Summers enraged members of the Afro-American Studies department by meeting with West and reportedly criticizing the professor for his outside activities, including working on the committee of Sharpton, who is considering running for the Democratic nomination in 2004. Although he refused to comment on the content of his meeting with West, Summers denied chastising any professor for the use of his time away from Harvard.
Since news of the conflict broke over the University’s winter break, West, who was recruited in late summer to lead Sharpton’s committee, has given no indication he will stop working on the committee.
This week, West’s spokesperson, Climenko Professor of Law Charles J. Ogletree Jr., said West will continue to support Sharpton, based on his belief that conventional politicians, including Democrats, are out of touch with American issues and the American people.
“Sharpton will raise issues about criminal justice, immigration, and corporate greed that traditional politicians will not raise,” Ogletree said.
Ogletree called Sharpton an “articulate voice,” a leader who will not be afraid to bring controversial issues to the forefront.
Indeed, Sharpton is anything but shy, and may certainly target issues that mainstream politicians have avoided.
But Sharpton’s reputation for taking bold and perhaps unconventional action has led to heavy criticism in the past.
During the Crown Heights riot of 1991, Sharpton went to Israel to track down the Hasidic Jewish man responsible for killing a black child in an accidental car crash. The Israel trip and several alleged anti-Semitic comments strained his relationship with the Jewish community.
“This is another tragedy that has happened in this community as a result of the racism spewed by so-called black leaders from outside the community,” Rabbi Shmuel Butman, a spokesperson for the Crown Heights Jewish community, told Newsday.
More recently, Sharpton served a 90-day federal prison sentence for trespassing onto a Navy bombing range to protest the Navy’s frequent bombing drills on the Puerto Rican island of Vieques. He was released in August, at which time he seriously considered running for the presidency, saying, “I am prepared to do nationally what I have done locally, which is to help those who need help.”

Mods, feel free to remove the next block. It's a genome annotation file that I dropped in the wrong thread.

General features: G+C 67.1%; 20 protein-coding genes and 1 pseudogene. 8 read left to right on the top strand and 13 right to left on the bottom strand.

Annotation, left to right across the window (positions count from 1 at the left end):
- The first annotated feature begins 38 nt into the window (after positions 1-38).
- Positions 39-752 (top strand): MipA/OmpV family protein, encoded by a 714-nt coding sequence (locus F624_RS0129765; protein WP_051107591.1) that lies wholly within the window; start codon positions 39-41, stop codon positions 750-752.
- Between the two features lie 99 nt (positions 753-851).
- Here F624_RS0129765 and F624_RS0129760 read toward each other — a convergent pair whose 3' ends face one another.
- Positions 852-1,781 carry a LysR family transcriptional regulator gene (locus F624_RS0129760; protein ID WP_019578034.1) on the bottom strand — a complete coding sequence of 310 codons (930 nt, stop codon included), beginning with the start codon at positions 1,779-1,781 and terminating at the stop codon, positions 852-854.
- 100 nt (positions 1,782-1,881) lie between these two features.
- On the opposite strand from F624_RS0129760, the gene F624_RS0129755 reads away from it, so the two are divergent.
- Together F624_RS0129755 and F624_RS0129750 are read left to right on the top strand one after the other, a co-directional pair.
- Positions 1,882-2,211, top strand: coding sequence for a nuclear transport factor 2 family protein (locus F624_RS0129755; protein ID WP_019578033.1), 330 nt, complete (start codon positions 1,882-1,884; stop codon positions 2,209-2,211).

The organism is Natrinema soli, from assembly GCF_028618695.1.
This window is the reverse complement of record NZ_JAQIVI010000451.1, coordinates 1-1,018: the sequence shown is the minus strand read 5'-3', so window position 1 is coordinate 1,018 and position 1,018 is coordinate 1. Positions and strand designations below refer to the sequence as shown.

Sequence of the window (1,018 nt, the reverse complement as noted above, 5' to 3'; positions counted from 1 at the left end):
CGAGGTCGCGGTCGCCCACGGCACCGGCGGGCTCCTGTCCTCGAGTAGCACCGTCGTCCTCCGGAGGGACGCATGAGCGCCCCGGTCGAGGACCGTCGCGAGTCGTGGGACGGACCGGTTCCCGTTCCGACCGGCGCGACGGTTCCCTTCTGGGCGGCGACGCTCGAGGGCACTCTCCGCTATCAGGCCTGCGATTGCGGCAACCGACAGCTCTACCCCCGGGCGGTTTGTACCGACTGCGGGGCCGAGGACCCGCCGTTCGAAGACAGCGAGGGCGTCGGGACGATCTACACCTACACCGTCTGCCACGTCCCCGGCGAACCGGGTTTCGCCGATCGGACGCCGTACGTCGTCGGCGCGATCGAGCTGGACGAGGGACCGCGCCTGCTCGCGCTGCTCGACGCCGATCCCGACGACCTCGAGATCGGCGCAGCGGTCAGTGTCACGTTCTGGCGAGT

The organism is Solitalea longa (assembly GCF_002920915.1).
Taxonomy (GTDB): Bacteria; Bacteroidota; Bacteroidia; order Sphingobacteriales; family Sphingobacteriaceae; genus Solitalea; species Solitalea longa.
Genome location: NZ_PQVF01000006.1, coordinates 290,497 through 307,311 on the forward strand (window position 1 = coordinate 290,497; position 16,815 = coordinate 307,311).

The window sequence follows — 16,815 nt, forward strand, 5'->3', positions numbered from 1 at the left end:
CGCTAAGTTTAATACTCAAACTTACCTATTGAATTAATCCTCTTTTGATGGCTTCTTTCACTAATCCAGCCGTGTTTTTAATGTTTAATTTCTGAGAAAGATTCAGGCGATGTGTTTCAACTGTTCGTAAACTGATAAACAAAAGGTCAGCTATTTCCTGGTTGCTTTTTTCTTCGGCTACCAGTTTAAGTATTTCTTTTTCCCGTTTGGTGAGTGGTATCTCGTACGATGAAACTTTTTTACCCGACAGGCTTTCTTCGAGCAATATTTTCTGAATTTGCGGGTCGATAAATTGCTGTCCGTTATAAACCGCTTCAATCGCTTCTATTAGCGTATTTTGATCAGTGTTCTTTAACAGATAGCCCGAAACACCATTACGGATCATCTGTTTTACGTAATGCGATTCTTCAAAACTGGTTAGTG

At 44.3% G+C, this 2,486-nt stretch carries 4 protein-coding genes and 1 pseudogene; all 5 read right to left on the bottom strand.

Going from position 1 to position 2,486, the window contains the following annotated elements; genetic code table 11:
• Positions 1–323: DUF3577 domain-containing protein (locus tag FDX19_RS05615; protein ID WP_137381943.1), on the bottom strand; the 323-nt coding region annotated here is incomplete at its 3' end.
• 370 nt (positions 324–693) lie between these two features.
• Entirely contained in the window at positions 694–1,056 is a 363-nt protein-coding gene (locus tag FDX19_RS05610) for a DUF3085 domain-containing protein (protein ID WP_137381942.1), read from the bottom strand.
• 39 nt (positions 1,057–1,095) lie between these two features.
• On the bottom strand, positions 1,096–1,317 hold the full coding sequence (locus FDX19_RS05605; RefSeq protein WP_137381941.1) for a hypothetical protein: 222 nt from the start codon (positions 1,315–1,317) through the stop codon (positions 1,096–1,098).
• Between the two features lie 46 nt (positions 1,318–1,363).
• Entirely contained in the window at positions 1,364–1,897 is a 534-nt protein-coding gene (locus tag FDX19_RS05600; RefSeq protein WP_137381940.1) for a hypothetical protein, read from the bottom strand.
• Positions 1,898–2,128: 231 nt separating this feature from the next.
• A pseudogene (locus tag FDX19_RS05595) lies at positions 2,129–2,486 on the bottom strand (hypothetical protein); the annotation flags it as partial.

While imprisonment generally tends to tarnish a political figure’s image, Ogletree said Sharpton’s Vieques sentence does not detract from his candidacy.
“Dr. [Martin Luther] King was in jail,” Ogletree said.
Moreover, Ogletree discounted the importance of West’s involvement with a controversial figure.
“All candidates are controversial,” Ogletree said. “West has supported Bill Bradley and [Ralph] Nader in the past. So he is no stranger to supporting candidates considered outside the mainstream.”
Alan J. Stone, the University’s vice president for government, community and public affairs, said professors are free to support whichever political candidates they like.
“Any academic at Harvard enjoys all the political freedom of any American citizen,” Stone said.
Kennedy School lecturer Marty Linsky, who led Acting Gov. Jane M. Swift’s search for a 2002 running mate, would not comment on West’s Sharpton role, but said his own outside political work contributes to his work in academia.
Moreover, in general terms, Linsky said he is in favor of political involvement among Americans.
“In a democratic setting, it is the responsibility of everybody to be involved in politics,” Linsky said.
Ogletree said Sharpton’s possible campaign is still in its early stages, and that West will continue working on Sharpton’s committee despite the prostate cancer surgery he is scheduled to have at the end of the month.
—Material from the Associated Press was used in the compilation of this article.
—Staff writer Robert M. Annis can be reached at firstname.lastname@example.org.